In January 2013, 32,900 new refugees were registered. During the first eight months of 2012, around 12,000 asylum seekers of other nationalities arrived, almost twice as many as during the same period the previous year. Turkey is thus once again facing a significant influx of refugees from several crisis regions, including Syria, but also Afghanistan, Iran, Iraq and Somalia, as well as migrants from sub-Saharan countries, the Maghreb and Morocco.
What is most surprising, however, is the incredible social and political resilience shown with regard to these inflows; in most other European countries, they would normally cause a moral panic, but not in Turkey
The Turkish Red Crescent and the Prime Minister’s Disaster and Emergency Management Directorate (AFAD) have provided food, shelter, education (including access to universities) and basic medical services to Syrian refugees. By January 2013, the cost of this aid amounted to €1 billion (Hürriyet, 12/03/2013); by December 2012, the EU had spent €313 million – a third of what Turkey had spent – of which only €25 million went to Turkey to cover a meagre 2.5% of its total costs (Delegation of the European Union to Turkey, 24/12/2012), not much considering that Turkey is an EU candidate country. So far, the EU has refused to resettle refugees in the EU to offer relief to Turkey, as several actors have suggested. Only Germany, on 15 March 2013, two years after the mass displacements began, has announced that it would accept 5,000 Syrian refugees, a mere 0.45% of the total or a drop in the ocean. Canada has likewise agreed to resettle 5,000 refugees of other nationalities from Turkey to free resources to tackle the Syrian refugee crisis.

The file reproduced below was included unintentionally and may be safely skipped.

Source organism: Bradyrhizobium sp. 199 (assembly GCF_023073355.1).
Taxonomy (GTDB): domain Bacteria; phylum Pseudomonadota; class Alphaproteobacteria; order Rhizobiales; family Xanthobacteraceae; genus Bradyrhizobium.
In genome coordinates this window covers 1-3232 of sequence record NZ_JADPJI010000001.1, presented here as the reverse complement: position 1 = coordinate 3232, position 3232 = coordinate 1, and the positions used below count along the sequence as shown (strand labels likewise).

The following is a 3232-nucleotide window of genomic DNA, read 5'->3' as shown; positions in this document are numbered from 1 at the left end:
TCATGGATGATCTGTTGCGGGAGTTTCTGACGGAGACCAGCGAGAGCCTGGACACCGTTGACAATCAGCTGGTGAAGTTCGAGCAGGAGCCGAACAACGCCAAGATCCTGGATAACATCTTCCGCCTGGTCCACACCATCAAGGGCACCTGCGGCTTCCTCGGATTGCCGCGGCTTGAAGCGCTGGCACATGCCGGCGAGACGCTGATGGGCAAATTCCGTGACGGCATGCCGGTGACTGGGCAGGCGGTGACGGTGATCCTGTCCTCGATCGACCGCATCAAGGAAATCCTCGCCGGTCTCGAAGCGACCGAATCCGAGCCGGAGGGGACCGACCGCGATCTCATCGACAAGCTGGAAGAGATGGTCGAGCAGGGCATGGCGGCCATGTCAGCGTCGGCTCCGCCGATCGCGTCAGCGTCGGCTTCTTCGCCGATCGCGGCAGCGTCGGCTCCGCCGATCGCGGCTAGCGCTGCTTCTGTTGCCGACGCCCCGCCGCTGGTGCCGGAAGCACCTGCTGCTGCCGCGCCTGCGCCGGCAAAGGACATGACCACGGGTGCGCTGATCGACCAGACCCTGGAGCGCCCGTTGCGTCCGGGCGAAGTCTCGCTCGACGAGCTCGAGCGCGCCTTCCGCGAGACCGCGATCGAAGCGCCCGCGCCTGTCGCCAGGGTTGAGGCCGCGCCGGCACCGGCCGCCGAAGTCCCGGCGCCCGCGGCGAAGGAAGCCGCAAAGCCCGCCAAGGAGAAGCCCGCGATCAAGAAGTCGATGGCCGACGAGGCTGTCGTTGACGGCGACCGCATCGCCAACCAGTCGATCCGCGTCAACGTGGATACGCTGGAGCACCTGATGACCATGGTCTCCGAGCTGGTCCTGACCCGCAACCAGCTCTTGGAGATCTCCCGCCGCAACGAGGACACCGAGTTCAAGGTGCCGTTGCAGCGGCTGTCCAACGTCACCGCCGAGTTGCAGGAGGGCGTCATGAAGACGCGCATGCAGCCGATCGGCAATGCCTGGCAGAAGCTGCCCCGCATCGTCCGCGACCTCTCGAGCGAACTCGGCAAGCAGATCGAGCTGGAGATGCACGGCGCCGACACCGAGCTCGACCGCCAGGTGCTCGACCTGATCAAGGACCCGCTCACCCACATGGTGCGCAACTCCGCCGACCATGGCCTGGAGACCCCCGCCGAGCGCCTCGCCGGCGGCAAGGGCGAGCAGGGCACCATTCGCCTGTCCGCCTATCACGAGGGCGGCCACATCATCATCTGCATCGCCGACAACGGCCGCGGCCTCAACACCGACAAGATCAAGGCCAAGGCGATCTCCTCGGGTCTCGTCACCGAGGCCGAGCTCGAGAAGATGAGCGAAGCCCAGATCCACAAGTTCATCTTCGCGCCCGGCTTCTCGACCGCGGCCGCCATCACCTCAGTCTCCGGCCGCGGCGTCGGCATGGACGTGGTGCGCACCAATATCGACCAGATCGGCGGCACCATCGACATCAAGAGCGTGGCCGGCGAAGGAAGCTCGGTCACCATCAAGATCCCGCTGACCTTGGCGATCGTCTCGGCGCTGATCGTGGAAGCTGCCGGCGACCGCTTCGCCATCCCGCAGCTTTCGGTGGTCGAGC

Changing Transit Migration Routes and Practices in the EU
Turkey, as Europe’s most southern and eastern outpost, has long been not only a destination country for migrants and refugees but also a major point of departure for people aspiring to move to the EU. Some intend solely to transit through Turkey from the very outset of their journey, while others move on after spending time in Turkey, driven by constraints in the country and drawn by the opportunities in the EU. On the one hand, there is the much lamented geographic limitation of Turkey’s asylum law, which excludes non-European asylum seekers from refugee status in Turkey, the dispersal of asylum seekers to so-called satellite cities, the overcrowded camps (notably, those for Syrian refugees), the long waiting periods and the somewhat unfavourable employment and housing conditions. On the other hand, the proximity to Greece and, thus, the EU, the images of better asylum systems and employment opportunities, and the well-functioning and relatively affordable human-smuggling systems encourage on-migration. Thus, some Turkish conditions function as deterrents to staying in the country, whilst other real or imagined conditions in the EU act as additional incentives to leave.